How Cyclists Should Deal With Road Rage Drivers

How Cyclists Should Deal With Road Rage Drivers. Photo Credit: Shutterstock Photo by Shutterstock

All it takes is 20 minutes of bike commuting in rush hour traffic to witness how cars bring out the very worst of human nature. Speeding, honking, tailgating, red-light running, and aggressive lane changes are more prevalent than ever. Road rage has risen right alongside our anxiety about the pandemic, political turmoil, and our other existential fears such as war, climate catastrophe, the loss of civil rights, and artificial intelligence. These fully legitimate fears are heightened by our addiction to phones and social media designed to show us only the most click-bate-worthy posts and terrifying news articles. Many people don't have a healthy outlet for their anxiety, and end up taking it out on others—spouses, children, family members, friends, co-workers, and complete strangers, particularly those they do not have to encounter face-to-face. As such, the roads are becoming increasingly dangerous, and as cyclists—road users who can't enact retribution on a driver going by at 50 miles an hour—we bear the brunt of the worst road rage violence.

Examples of Road Rage Directed at Cyclists

Cyclists and pedestrians are the easiest victims for road rage drivers to inflict fear upon because slower-moving vulnerable road users can't retaliate or catch up in most cases. As a cyclist, you may have likely experienced one of, or just about all of, the following types of road rage:

  • Unnecessary or excessive honking
  • Buzzing (intentionally passing a cyclist too closely)
  • Unnecessarily speeding up or revving the engine to pass a cyclist
  • Swerving toward a cyclist or otherwise using the vehicle as a weapon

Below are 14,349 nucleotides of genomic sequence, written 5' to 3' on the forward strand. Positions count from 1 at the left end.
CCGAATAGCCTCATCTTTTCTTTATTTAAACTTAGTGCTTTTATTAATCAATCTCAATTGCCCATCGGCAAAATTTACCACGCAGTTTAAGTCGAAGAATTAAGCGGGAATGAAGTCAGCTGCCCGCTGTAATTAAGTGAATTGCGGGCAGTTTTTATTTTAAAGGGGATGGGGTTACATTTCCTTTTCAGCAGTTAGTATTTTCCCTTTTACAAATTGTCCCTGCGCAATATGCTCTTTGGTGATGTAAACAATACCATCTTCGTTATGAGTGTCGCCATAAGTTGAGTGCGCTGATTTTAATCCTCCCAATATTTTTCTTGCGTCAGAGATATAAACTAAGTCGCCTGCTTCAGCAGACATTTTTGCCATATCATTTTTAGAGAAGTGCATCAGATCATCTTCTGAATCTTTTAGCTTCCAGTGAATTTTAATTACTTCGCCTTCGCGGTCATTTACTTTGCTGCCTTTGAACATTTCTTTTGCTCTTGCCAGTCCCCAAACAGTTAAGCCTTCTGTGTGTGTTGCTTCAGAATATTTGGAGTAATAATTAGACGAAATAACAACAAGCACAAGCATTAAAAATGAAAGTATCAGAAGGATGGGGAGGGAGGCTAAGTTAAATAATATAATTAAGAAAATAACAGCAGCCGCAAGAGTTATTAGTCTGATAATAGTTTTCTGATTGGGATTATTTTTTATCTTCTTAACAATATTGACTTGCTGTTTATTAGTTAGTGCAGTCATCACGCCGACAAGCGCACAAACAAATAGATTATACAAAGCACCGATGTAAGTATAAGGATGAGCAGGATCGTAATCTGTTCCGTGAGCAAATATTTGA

• Yelling out the window at a cyclist while passing
  • Throwing objects at a cyclist or squirting them with window wiper fluid
  • Intentionally pulling out from a side street or making a turn in front of a cyclist when it is unsafe to do so
  • Rolling coal (intentionally spitting exhaust into the face of a cyclist, often with the use of a specially modified diesel engine)

What NOT to Do as a Cyclist When Confronted With a Road Rage Driver

When your safety is threatened, the automatic human responses are fight, flight, or freeze. As adrenaline courses through your body and blood is further redirected from your brain to your muscles, thinking clearly and rationally can be incredibly difficult. Many cyclists' first response to being buzzed is to give the middle finger—the equivalent of honking at the driver. This, of course, only increases the chance of something going terribly wrong, such as the driver stomping on the brakes or swerving into you. Even if you, like the road rage driver, were encased in two tons of steel instead of being completely vulnerable, retaliation, no matter how minimal, is not a logical response. When confronted by a person who, in a split second decision, might decide to make an attempt on your life, it is best to bottle your outrage. The best advice for cyclists is the same for those behind a wheel—don't make the situation any worse by retaliating or provoking the road rage driver into further acts of aggression or violence.

Tips for Calming Yourself Down

Deep down, we all know that we shouldn't "overreact" by showing outrage at an aggressive driver's behavior, but actually remaining overtly calm as it happens is much harder than it sounds. Your very life was just threatened, after all. A few tips that work for some of us include:

  1. Counting slowly to five before deciding to respond in any way
  2. Visualizing what might happen if you reacted harshly and the driver decided to double down by coming back at you, or pulling out a firearm